• If you're indoors, stay there.Get under -- and hold onto --a desk or table, or stand against an interior wall. Stay clear of exterior walls, glass, heavy furniture, fireplaces and appliances. The kitchen is a particularly dangerous spot. If you’re in an office building, stay away from windows and outside walls and do not use the elevator. Many are certain that standing in a doorway during the shaking is a good idea. That’s false, unless you live in an unreinforced adobe structure; otherwise, you're more likely to be hurt by the door swinging wildly in a doorway or trampled by people trying to hurry outside if you’re in a public place.
  • If you're outside, get into the open.Stay clear of buildings, power lines or anything else that could fall on you.
  • If you're driving, move the car out of traffic and stop. Avoid parking under or on bridges or overpasses. Try to get clear of trees, light posts, signs and power lines. When you resume driving, watch out for road hazards.
  • If you're in a mountainous area, beware of the potential for landslides. Likewise, if you're near the ocean, be aware that tsunamis are associated with large earthquakes. Get to high ground.
  • If you’re in a crowded public place, avoid panicking and do not rush for the exit. Stay low and cover your head and neck with your hands and arms.

What to Do After an Earthquake

  • Check for fire or fire hazards. If you smell gas, shut off the main gas valve. If there's evidence of damage to electrical wiring, shut off the power at the control box.
  • If the phone is working, only use it in case of emergency.Likewise, avoid driving if possible to keep the streets clear for emergency vehicles.
  • Be aware.Items may fall out of cupboards or closets when the door is opened, and also that chimneys can be weakened and fall with a touch. Check for cracks and damage to the roof and foundation of your home.
  • Listen to the radio for important information and instructions. Remember that aftershocks, sometimes large enough to cause damage in their own right, generally follow large quakes.
  • If you leave home, leave a message telling friends and family your location.

Earthquake Frequently Asked Questions

What is an earthquake and what causes earthquakes?

An earthquake is a shaking of the ground caused by the sudden breaking and shifting of rock beneath the Earth's surface. Earthquakes occur when the two sides of a fault slip suddenly against each other. In California, the Pacific and North American plates creep past each other in opposite directions, about 1.5 inches per year. Friction between the plates causes some parts to snag, then break free in sudden, jerking movements. Those movements emit waves of energy that travel through the ground, causing the shaking you feel.

What is a fault?

A fault is a fracture in the crust along which one side has moved relative to the other side. Faults can be very small or hundreds of miles long. The earth's crust is composed of huge plates that are in slow but nearly constant motion. Part of California is on the Pacific Plate, and part is on the North American Plate. The San Andreas Fault, which runs from the Salton Sea in Imperial County to Cape Mendocino in Humboldt County, is the boundary between these plates. Sometimes one block of the crust moves up while the other moves down, sometimes they move horizontally in opposite directions (that's what's happening with the San Andreas Fault; Los Angeles is creeping closer to San Francisco). Some faults are well known and easy to spot, such as the San Andreas. Others are underground, with nothing on the surface revealing their presence (a blind thrust fault). The 1994 Northridge earthquake was caused by a blind thrust fault.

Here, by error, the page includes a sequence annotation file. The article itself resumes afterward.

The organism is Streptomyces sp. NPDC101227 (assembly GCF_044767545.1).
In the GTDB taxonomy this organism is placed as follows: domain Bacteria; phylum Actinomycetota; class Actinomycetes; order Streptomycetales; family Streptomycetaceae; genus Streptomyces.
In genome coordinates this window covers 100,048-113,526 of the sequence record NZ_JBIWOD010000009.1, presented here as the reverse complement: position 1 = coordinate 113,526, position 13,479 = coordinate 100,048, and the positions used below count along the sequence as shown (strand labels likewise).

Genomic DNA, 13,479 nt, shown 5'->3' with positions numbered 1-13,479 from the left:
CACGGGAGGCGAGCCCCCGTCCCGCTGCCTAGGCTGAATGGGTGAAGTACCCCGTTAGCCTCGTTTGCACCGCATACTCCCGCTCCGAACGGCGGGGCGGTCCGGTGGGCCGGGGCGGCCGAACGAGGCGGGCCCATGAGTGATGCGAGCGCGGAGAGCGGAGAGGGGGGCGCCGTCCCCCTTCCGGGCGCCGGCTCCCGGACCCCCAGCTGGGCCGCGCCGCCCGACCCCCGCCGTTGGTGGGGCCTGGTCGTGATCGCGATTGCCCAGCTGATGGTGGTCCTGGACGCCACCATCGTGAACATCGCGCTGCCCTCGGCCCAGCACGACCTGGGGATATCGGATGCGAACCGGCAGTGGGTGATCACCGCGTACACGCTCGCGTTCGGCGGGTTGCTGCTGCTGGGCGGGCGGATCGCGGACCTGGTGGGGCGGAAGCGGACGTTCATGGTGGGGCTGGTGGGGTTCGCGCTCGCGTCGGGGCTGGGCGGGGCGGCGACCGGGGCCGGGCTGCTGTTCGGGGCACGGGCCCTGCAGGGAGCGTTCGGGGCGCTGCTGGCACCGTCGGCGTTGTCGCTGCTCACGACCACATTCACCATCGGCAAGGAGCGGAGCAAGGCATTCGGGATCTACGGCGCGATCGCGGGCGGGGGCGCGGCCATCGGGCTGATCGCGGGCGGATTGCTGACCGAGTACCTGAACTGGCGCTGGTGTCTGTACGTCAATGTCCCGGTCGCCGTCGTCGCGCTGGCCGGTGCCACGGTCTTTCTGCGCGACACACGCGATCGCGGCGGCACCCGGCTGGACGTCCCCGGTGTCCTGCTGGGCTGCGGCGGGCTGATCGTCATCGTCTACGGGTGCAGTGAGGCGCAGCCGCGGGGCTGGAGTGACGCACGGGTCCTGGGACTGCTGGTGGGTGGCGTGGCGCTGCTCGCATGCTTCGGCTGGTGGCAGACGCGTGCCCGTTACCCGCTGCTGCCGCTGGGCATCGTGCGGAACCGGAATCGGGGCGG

How common are faults in California?

There are hundreds of identified faults in California; about 200 are considered potentially hazardous based on their slip rates in recent geological time (the last 10,000 years). More than 70 percent of the state's population resides within 30 miles of a fault where high ground shaking could occur in the next 50 years.

Does California have more and bigger earthquakes than anyplace else?

Actually, Alaska has more earthquakes and the biggest ones in the U.S. The largest earthquake in history occurred in Chile (a magnitude 9.5 on May 22, 1960). The biggest earthquake in the contiguous 48 states was the magnitude 7.9 Fort Tejon quake on Jan. 9, 1857.

How often do earthquakes happen?

The National Earthquake Information Center (U.S.) reports 12,000-14,000 earthquakes a year around the world, or 35 a day. Throughout the world, there are one "great" (magnitude 8.0 or more), 18 "major" (7.0-7.9), 120 "large" (6.0-6.9) and 1,000 "moderate" (5.0-5.9) earthquakes in an average year. Each year, California generally gets two or three earthquakes large enough to cause moderate damage to structures (magnitude 5.5 and higher). Earthquakes can occur at any time of the year.